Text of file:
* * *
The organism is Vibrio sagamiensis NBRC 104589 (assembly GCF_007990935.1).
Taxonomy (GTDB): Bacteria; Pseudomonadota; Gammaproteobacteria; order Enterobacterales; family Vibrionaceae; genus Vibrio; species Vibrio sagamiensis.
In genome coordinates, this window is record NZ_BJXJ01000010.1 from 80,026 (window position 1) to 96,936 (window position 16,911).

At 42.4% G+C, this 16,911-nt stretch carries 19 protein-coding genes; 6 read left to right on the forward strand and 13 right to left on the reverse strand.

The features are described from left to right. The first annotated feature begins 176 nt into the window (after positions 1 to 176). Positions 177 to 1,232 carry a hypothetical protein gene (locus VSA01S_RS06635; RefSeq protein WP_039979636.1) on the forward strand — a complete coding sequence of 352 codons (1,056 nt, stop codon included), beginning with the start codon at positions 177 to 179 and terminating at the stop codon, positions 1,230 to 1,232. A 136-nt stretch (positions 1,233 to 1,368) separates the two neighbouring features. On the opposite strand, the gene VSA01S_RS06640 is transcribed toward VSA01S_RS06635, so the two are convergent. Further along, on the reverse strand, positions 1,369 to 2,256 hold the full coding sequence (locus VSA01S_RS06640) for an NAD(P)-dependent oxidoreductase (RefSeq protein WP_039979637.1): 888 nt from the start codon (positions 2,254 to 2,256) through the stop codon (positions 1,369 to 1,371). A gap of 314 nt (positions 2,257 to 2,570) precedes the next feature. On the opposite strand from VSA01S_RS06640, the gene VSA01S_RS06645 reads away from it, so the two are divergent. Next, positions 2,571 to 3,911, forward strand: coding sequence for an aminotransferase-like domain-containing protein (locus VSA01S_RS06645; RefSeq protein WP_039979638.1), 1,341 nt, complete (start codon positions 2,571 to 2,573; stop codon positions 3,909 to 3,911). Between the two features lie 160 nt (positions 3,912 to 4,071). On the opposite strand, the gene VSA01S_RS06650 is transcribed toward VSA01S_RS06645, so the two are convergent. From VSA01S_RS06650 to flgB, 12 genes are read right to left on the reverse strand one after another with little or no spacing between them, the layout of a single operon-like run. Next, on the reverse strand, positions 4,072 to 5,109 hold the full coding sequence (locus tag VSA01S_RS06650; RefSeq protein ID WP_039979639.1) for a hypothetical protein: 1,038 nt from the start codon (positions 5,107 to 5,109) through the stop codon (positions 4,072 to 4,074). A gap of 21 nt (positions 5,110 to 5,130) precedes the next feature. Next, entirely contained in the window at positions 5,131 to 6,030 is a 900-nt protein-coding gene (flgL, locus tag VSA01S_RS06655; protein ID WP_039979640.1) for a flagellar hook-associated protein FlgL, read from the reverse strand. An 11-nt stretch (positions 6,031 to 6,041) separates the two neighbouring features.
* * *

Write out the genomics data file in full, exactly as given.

The organism is Vibrio sagamiensis NBRC 104589 (assembly GCF_007990935.1).
Taxonomy (GTDB): Bacteria; Pseudomonadota; Gammaproteobacteria; order Enterobacterales; family Vibrionaceae; genus Vibrio; species Vibrio sagamiensis.
In genome coordinates, this window is record NZ_BJXJ01000010.1 from 80,026 (window position 1) to 96,936 (window position 16,911).

At 42.4% G+C, this 16,911-nt stretch carries 19 protein-coding genes; 6 read left to right on the forward strand and 13 right to left on the reverse strand.

The features are described from left to right. The first annotated feature begins 176 nt into the window (after positions 1 to 176). Positions 177 to 1,232 carry a hypothetical protein gene (locus VSA01S_RS06635; RefSeq protein WP_039979636.1) on the forward strand — a complete coding sequence of 352 codons (1,056 nt, stop codon included), beginning with the start codon at positions 177 to 179 and terminating at the stop codon, positions 1,230 to 1,232. A 136-nt stretch (positions 1,233 to 1,368) separates the two neighbouring features. On the opposite strand, the gene VSA01S_RS06640 is transcribed toward VSA01S_RS06635, so the two are convergent. Further along, on the reverse strand, positions 1,369 to 2,256 hold the full coding sequence (locus VSA01S_RS06640) for an NAD(P)-dependent oxidoreductase (RefSeq protein WP_039979637.1): 888 nt from the start codon (positions 2,254 to 2,256) through the stop codon (positions 1,369 to 1,371). A gap of 314 nt (positions 2,257 to 2,570) precedes the next feature. On the opposite strand from VSA01S_RS06640, the gene VSA01S_RS06645 reads away from it, so the two are divergent. Next, positions 2,571 to 3,911, forward strand: coding sequence for an aminotransferase-like domain-containing protein (locus VSA01S_RS06645; RefSeq protein WP_039979638.1), 1,341 nt, complete (start codon positions 2,571 to 2,573; stop codon positions 3,909 to 3,911). Between the two features lie 160 nt (positions 3,912 to 4,071). On the opposite strand, the gene VSA01S_RS06650 is transcribed toward VSA01S_RS06645, so the two are convergent. From VSA01S_RS06650 to flgB, 12 genes are read right to left on the reverse strand one after another with little or no spacing between them, the layout of a single operon-like run. Next, on the reverse strand, positions 4,072 to 5,109 hold the full coding sequence (locus tag VSA01S_RS06650; RefSeq protein ID WP_039979639.1) for a hypothetical protein: 1,038 nt from the start codon (positions 5,107 to 5,109) through the stop codon (positions 4,072 to 4,074). A gap of 21 nt (positions 5,110 to 5,130) precedes the next feature. Next, entirely contained in the window at positions 5,131 to 6,030 is a 900-nt protein-coding gene (flgL, locus tag VSA01S_RS06655; protein ID WP_039979640.1) for a flagellar hook-associated protein FlgL, read from the reverse strand. An 11-nt stretch (positions 6,031 to 6,041) separates the two neighbouring features.